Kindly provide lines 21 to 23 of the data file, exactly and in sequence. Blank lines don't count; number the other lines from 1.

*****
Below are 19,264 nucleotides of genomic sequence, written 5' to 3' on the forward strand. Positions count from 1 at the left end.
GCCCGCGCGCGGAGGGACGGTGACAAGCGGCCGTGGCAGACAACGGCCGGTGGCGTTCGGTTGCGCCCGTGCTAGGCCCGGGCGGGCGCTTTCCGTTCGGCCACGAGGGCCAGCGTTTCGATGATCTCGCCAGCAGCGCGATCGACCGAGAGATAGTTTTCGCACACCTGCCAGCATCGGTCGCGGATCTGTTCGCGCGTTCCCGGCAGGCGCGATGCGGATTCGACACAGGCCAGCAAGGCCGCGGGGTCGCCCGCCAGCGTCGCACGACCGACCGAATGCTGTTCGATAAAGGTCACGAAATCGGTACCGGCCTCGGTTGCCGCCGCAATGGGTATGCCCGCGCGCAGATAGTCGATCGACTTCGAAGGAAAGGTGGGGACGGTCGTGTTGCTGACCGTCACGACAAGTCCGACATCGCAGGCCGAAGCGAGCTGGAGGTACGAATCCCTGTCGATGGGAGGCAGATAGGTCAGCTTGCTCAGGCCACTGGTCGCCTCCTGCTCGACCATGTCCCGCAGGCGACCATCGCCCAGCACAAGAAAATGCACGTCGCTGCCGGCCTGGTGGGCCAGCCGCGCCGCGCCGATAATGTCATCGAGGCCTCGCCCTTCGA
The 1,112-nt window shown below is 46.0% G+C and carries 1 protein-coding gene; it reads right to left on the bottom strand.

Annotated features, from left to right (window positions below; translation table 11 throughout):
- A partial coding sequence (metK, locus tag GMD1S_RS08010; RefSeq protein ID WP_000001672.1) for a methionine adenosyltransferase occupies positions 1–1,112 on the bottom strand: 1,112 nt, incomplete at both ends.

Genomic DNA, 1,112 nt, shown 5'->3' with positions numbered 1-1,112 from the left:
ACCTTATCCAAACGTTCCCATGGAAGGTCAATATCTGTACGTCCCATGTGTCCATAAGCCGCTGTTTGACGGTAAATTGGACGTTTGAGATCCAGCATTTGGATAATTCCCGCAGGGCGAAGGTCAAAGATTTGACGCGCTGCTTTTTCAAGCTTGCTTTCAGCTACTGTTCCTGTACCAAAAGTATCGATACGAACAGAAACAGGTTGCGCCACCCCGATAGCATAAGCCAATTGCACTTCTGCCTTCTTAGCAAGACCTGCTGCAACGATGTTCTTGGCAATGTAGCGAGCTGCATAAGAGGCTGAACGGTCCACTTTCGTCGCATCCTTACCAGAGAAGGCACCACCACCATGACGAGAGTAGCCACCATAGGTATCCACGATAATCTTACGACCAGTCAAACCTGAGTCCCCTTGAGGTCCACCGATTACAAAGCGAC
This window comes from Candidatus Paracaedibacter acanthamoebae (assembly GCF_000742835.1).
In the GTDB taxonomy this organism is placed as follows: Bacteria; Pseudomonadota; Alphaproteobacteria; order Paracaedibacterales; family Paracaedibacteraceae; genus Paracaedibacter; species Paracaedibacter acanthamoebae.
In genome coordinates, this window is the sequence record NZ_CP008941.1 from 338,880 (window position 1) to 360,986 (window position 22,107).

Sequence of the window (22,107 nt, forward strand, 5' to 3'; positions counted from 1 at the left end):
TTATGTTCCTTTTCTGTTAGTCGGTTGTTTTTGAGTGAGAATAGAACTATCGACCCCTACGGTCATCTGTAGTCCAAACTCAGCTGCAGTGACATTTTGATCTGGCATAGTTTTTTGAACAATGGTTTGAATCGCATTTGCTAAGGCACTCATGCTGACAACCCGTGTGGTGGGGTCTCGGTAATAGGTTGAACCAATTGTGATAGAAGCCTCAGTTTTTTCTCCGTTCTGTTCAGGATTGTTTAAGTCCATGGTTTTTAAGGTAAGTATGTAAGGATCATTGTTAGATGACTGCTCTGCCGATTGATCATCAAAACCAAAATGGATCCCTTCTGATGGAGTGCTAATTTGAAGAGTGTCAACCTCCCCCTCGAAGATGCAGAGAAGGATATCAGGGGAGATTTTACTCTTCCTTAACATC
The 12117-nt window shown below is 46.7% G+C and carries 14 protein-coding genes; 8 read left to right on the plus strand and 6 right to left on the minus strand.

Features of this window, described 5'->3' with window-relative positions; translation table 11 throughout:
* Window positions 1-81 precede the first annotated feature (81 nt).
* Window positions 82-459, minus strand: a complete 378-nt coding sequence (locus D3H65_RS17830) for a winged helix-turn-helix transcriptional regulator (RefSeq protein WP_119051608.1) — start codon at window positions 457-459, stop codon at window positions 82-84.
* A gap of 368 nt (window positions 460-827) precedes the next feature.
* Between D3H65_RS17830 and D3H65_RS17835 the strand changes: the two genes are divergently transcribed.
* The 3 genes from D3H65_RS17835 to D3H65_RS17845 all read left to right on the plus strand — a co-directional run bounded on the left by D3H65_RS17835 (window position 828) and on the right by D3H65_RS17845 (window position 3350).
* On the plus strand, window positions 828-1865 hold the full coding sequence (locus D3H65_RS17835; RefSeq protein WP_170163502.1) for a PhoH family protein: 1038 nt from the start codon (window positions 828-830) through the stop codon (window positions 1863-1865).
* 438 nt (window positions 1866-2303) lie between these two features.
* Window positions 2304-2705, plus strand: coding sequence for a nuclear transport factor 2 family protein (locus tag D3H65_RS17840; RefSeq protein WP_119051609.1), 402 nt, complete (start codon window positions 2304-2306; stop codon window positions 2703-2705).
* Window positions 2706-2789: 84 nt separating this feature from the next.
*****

* 438 nt (window positions 1866-2303) lie between these two features.
* Window positions 2304-2705, plus strand: coding sequence for a nuclear transport factor 2 family protein (locus tag D3H65_RS17840; RefSeq protein WP_119051609.1), 402 nt, complete (start codon window positions 2304-2306; stop codon window positions 2703-2705).
* Window positions 2706-2789: 84 nt separating this feature from the next.